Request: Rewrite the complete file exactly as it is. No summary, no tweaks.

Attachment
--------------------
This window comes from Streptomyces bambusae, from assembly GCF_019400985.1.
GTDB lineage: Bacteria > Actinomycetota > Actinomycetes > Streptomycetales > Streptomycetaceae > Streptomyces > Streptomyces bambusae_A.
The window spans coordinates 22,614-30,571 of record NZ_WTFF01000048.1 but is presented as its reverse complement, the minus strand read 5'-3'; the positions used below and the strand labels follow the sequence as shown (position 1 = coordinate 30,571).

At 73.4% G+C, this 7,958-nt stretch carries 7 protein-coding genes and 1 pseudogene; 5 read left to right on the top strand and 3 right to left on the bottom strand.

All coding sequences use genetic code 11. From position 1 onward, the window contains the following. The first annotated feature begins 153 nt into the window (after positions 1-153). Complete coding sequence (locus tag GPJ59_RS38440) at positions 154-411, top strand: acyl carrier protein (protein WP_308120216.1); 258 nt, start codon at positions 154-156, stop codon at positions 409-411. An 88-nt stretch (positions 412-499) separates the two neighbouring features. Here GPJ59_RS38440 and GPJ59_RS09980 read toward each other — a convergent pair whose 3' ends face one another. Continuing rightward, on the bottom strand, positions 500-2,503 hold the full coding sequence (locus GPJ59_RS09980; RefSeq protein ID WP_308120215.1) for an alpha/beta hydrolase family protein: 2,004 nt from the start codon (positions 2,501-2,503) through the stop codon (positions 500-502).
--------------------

This window comes from Streptomyces bambusae, from assembly GCF_019400985.1.
GTDB lineage: Bacteria > Actinomycetota > Actinomycetes > Streptomycetales > Streptomycetaceae > Streptomyces > Streptomyces bambusae_A.
The window spans coordinates 22,614-30,571 of record NZ_WTFF01000048.1 but is presented as its reverse complement, the minus strand read 5'-3'; the positions used below and the strand labels follow the sequence as shown (position 1 = coordinate 30,571).

At 73.4% G+C, this 7,958-nt stretch carries 7 protein-coding genes and 1 pseudogene; 5 read left to right on the top strand and 3 right to left on the bottom strand.

All coding sequences use genetic code 11. From position 1 onward, the window contains the following. The first annotated feature begins 153 nt into the window (after positions 1-153). Complete coding sequence (locus tag GPJ59_RS38440) at positions 154-411, top strand: acyl carrier protein (protein WP_308120216.1); 258 nt, start codon at positions 154-156, stop codon at positions 409-411. An 88-nt stretch (positions 412-499) separates the two neighbouring features. Here GPJ59_RS38440 and GPJ59_RS09980 read toward each other — a convergent pair whose 3' ends face one another. Continuing rightward, on the bottom strand, positions 500-2,503 hold the full coding sequence (locus GPJ59_RS09980; RefSeq protein ID WP_308120215.1) for an alpha/beta hydrolase family protein: 2,004 nt from the start codon (positions 2,501-2,503) through the stop codon (positions 500-502).